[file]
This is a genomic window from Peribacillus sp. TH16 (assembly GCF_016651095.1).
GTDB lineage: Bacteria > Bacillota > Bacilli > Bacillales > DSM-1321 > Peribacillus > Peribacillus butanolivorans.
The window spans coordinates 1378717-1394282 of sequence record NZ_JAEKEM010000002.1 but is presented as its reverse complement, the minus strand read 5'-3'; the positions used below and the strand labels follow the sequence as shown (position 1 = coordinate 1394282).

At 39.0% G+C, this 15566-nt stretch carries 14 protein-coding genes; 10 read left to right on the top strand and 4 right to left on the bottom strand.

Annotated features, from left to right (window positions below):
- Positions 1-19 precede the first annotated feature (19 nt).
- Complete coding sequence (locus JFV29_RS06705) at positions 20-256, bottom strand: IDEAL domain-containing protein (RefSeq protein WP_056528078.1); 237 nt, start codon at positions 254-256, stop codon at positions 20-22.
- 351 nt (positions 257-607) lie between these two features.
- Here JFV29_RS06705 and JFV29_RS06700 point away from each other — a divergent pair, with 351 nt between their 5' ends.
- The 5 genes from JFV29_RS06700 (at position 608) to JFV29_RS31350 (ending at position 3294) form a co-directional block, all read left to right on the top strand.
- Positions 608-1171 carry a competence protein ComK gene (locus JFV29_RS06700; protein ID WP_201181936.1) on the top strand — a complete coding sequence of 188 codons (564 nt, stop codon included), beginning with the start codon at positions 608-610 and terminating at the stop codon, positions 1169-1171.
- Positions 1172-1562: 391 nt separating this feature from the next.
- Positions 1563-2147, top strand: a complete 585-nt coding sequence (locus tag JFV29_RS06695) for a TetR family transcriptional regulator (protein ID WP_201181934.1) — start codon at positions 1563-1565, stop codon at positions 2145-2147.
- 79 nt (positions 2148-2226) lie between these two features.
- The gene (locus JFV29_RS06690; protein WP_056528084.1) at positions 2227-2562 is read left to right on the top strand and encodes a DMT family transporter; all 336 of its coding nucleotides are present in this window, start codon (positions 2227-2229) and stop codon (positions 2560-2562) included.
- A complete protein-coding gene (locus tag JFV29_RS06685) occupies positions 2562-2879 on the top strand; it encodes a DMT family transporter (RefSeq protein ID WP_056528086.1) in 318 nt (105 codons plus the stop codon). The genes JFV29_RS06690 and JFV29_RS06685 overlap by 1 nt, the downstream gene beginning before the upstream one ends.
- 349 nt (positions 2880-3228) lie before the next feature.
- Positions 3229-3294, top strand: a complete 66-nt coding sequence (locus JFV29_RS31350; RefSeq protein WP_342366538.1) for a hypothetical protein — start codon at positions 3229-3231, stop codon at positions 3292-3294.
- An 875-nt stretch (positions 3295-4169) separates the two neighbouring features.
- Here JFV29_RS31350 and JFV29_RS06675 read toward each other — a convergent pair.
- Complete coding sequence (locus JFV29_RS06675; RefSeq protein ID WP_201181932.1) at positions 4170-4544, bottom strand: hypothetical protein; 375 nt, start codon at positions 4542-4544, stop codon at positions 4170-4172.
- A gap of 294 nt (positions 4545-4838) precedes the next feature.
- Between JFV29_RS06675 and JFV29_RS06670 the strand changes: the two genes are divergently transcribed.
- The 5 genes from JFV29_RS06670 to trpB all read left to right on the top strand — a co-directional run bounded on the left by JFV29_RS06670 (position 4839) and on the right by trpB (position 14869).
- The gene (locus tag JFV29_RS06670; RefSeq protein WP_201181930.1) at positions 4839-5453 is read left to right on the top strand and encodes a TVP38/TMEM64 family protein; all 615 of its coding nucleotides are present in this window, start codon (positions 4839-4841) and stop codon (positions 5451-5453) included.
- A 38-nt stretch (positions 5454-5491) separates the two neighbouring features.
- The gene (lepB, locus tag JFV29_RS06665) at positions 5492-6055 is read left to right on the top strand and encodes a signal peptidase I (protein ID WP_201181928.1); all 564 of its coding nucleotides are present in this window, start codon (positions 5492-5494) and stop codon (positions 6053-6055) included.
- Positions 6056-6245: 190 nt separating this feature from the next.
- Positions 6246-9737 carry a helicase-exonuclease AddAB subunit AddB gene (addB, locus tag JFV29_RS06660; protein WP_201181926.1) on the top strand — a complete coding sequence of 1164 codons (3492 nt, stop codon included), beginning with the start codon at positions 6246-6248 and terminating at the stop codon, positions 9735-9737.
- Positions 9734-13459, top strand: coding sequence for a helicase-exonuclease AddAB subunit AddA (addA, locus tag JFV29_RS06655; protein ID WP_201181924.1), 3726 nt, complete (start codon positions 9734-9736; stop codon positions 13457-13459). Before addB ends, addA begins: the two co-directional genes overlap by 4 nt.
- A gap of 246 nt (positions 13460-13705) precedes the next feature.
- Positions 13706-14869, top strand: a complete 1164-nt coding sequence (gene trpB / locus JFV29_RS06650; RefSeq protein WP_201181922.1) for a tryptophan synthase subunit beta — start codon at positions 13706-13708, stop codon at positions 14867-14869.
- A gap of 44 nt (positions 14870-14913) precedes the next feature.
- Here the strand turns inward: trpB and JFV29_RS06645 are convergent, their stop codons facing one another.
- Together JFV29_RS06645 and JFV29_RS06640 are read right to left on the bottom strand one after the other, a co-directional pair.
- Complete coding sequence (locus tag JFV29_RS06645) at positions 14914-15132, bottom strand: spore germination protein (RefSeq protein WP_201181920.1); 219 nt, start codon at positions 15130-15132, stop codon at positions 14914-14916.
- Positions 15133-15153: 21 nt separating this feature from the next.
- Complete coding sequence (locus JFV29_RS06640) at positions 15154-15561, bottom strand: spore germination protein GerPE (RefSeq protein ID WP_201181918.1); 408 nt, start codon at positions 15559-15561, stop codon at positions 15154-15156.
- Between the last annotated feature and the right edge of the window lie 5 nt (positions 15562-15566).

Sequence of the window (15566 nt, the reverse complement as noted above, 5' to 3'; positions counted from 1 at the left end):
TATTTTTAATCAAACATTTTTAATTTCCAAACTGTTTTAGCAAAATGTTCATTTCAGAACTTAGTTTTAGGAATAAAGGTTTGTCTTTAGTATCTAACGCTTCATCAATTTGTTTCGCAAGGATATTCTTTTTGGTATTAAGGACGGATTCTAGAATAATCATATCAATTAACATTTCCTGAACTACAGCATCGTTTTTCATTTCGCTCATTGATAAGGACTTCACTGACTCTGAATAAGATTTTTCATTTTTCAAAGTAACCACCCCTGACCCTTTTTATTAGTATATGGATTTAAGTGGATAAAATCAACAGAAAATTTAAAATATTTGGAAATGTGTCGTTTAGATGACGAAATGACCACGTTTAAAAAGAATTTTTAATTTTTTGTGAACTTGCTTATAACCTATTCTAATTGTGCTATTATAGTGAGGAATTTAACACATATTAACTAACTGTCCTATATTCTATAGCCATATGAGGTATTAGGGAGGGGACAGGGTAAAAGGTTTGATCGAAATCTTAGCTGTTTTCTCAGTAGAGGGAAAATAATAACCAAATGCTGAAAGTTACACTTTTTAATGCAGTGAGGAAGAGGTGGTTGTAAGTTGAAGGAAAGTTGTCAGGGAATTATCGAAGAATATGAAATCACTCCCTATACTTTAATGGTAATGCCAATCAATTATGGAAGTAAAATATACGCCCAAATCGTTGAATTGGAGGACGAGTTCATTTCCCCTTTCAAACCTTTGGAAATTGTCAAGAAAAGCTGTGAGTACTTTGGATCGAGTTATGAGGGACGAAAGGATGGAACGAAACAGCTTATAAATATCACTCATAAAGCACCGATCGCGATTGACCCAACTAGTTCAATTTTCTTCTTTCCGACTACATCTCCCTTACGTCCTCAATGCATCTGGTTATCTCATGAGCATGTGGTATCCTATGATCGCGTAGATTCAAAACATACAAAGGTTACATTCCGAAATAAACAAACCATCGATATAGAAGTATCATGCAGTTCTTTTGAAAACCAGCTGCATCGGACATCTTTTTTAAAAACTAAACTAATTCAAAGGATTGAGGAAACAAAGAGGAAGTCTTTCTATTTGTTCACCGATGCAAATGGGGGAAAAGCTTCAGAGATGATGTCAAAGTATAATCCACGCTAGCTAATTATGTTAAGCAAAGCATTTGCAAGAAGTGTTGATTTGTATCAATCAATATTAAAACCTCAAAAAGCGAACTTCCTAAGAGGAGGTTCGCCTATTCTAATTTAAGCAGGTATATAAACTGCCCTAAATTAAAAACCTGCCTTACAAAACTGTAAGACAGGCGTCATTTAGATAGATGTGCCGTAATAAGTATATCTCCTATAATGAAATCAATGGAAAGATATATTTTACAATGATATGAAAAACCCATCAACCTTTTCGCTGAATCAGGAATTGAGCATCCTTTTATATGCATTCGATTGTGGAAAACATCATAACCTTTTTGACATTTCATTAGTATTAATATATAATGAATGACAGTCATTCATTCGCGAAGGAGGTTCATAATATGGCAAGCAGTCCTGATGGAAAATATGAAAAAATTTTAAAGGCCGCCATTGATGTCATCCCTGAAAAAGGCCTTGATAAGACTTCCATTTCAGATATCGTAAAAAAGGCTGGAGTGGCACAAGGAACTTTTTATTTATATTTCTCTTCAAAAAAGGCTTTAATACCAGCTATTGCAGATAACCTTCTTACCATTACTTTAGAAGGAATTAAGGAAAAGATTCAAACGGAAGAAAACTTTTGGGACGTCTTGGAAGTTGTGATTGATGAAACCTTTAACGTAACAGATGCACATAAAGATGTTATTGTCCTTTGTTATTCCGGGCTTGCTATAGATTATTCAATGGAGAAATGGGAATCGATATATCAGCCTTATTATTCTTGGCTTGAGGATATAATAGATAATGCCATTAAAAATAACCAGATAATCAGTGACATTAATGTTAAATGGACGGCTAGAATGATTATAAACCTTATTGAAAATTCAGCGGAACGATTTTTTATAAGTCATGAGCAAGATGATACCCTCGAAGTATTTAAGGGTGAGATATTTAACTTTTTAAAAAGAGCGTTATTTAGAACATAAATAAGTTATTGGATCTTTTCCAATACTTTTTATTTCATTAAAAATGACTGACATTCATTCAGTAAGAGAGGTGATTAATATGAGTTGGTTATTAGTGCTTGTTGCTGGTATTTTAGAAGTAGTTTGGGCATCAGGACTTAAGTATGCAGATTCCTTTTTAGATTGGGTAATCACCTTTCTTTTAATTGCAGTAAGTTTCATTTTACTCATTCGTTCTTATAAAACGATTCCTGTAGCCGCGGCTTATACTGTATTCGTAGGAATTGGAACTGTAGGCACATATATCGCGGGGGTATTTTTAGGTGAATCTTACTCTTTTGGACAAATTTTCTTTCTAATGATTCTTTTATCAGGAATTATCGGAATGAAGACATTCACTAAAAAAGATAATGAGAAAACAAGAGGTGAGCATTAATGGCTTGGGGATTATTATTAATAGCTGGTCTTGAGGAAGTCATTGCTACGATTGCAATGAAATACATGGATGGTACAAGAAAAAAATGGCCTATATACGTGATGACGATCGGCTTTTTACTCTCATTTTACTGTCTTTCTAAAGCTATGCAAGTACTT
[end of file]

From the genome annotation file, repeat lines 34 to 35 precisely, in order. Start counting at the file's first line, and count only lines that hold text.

- Here the strand turns inward: trpB and JFV29_RS06645 are convergent, their stop codons facing one another.
- Together JFV29_RS06645 and JFV29_RS06640 are read right to left on the bottom strand one after the other, a co-directional pair.